Monday, May 19, 2014

Join a CSA to Increase Your Veggie Intake, Food Knowledge, and Your Cooking Repertoire!

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It is the beginning of summer and most CSA’s have just begun. CSA stands for “Community Supported Agriculture”, where consumers can buy a “share” from a farm and enjoy whatever is growing on that farm for the season. Typically, each week, you pick up a box of whatever produce is growing on the farm. How much and what types of produce you get depends on whether you buy a full- or half- share, some half-shares only offer vegetables and no fruit. However, some CSA’s also offer the choice of meats, cheeses, eggs, flowers, and anything else that can be produced on the farm. The pick-up location depends on the farm, but some CSA’s have pick-ups at Whole Food’s in the parking lot, or for example, we had a CSA pick-up location here at CLM a few years ago.

There are many benefits to joining a CSA, not just limited to my points below:

1. SUPPORT THE LOCAL ECONOMY: You support your local economy by keeping the money local (instead of buying your fruit from California or Argentina…). You support the farmers in your surrounding area, which in turn, will make your town more aesthetically pleasing- wouldn’t you rather look at a farm than a parking lot or cookie-cutter houses that all look the same?

2. DECREASE CARBON EMMISSIONS: Each mile produce has to travel is another mile of fuel usage. For example, if you get your produce from Mexico, think about the miles and gas a truck goes through getting the produce from Mexico to PA.

3. MORE FLAVORFUL PRODUCE: Each day produce is no longer growing the taste begins to dwindle. When it is very fresh, it always tastes better- a prime example is Jersey tomatoes (which I pick up on the way to/from the shore, thus, it is local for me…).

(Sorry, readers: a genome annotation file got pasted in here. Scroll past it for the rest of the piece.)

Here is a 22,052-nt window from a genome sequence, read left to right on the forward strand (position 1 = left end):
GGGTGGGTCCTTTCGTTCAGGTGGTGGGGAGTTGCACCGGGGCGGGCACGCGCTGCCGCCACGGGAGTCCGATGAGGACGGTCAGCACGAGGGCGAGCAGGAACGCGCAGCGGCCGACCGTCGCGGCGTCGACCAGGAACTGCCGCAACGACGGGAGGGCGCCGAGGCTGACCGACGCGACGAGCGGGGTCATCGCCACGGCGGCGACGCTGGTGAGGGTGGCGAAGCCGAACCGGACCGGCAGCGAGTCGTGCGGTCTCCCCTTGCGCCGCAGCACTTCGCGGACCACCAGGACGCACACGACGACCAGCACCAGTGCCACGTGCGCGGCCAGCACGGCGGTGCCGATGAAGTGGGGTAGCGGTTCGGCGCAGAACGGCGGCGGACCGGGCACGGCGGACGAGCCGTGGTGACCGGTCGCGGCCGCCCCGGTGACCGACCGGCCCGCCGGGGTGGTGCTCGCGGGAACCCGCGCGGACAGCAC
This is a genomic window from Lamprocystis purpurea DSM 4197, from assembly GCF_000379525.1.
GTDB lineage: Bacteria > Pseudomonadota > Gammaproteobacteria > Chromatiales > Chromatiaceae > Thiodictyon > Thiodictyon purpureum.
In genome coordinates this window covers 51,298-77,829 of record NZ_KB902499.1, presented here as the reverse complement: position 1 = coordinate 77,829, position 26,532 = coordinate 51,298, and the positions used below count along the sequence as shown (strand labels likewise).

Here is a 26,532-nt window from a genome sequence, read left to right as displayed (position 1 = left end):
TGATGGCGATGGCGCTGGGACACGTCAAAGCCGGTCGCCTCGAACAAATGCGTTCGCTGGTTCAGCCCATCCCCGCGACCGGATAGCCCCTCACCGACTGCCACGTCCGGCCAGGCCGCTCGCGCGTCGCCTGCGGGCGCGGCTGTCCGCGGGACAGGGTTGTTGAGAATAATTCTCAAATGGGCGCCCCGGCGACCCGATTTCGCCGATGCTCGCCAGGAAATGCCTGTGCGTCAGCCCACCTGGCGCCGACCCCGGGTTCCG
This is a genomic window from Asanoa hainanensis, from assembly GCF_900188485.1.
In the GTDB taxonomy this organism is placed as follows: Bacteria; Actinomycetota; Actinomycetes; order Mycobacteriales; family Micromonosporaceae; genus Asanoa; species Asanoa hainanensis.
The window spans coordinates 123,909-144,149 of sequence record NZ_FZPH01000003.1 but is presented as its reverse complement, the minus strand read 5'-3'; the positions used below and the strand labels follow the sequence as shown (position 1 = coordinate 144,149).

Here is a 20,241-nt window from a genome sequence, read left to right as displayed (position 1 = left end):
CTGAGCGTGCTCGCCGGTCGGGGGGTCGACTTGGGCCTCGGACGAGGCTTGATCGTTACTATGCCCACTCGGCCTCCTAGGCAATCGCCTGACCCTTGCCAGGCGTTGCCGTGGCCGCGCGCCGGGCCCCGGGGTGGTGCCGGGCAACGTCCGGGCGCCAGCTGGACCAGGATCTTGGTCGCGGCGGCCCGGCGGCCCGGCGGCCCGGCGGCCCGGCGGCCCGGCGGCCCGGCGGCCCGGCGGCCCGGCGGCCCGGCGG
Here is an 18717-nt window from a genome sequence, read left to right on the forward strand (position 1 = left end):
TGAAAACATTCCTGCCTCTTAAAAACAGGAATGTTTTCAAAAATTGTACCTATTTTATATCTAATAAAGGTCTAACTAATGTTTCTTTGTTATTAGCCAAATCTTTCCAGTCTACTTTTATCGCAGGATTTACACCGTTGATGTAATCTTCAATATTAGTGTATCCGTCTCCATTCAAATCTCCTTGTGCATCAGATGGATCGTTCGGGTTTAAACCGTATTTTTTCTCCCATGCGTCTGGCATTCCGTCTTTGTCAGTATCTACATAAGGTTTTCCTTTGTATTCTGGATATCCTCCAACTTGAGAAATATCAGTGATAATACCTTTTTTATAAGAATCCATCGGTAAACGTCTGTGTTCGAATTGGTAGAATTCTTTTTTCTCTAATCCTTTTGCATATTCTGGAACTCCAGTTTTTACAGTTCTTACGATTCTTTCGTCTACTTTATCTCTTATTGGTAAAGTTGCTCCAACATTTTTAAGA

4. MORE NUTRITIOUS PRODUCE: Each day produce is in transport or sitting in the supermarket it is losing nutrients. Most nutrient loss occurs due to light and oxygen exposure.

5. INCREASED VEGETABLE INTAKE: Many weeks, you will receive over 8 different vegetables for the week from your CSA pick-up. If you are a single person going through 2 different types of kale, swiss chard, tomatoes, peppers, beets, and carrots, you will probably have to eat at least 2 cups of vegetables each day, if not more. I love CSA’s for this fact. In an ideal world I have my clients eating at minimum 2 cups of solid vegetables each day, ideally 5 cups. A CSA certainly helps if the buyer is a person who hates waste- then you make sure you consume all the veggies given ;-)

6. INCREASE VEGETABLE VARIETY AND INCREASE YOUR KNOWLEDGE & COOKING SKILLS: So many of members at CLM bring in something from their CSA and ask me what it is. Most of the time I know what it is, but to be honest, there are several times when I have no idea… especially when it comes to peppers. This is a great opportunity for you to Google what vegetable family it might be in and look at the different varieties. Then, you can Google the recommended ways to eat it. Typically, I always say you can’t go wrong cooking in a stir fry, roasting, or steaming. If you have kids, this is an excellent opportunity to get them interested in trying new foods!

If you are interested in joining a CSA, visit to find CSA’s in your area. For another article on CSA's, visit Philly Magazine's article Eat Fresh: 11 Community-Supported Agriculture Programs in PhiladelphiaThey do tend to be more expensive than if you bought produce at Gentiles in Newtown Square… but you get all the benefits mentioned above, and most are “Certified Naturally Grown” farms. For example, a farm in Montgomery County, Two Miles Micro-Farm at the Permanent Future Institute offers CSA shares from April-September, with a half share (22 weeks) costing $375.00.

My Recommendation:

I definitely recommend families try to partake in a CSA at least once in their life. If you are hesitant or don’t think you can eat all the produce, maybe do a half-share with a friend to get started and see how that goes. If the cost is too much, try going vegetarian during the duration of the CSA (which won’t be difficult due to the amount of veggies you get!). You will re-coup the money you would have spent on chicken and beef by opting for lentils and edamame instead. A CSA that is $375 for 22 weeks averages out to just about $17/week… which isn’t bad at all knowing that you will be healthier, supporting the local farmers, and getting fresher produce (amongst all the reasons listed above). For those of you who do belong do a CSA or plan to join (and you live nearby), if you ever have any extra produce you don’t want… feel free to hand it off to this girl ;-), I guarantee I will not let it go to waste!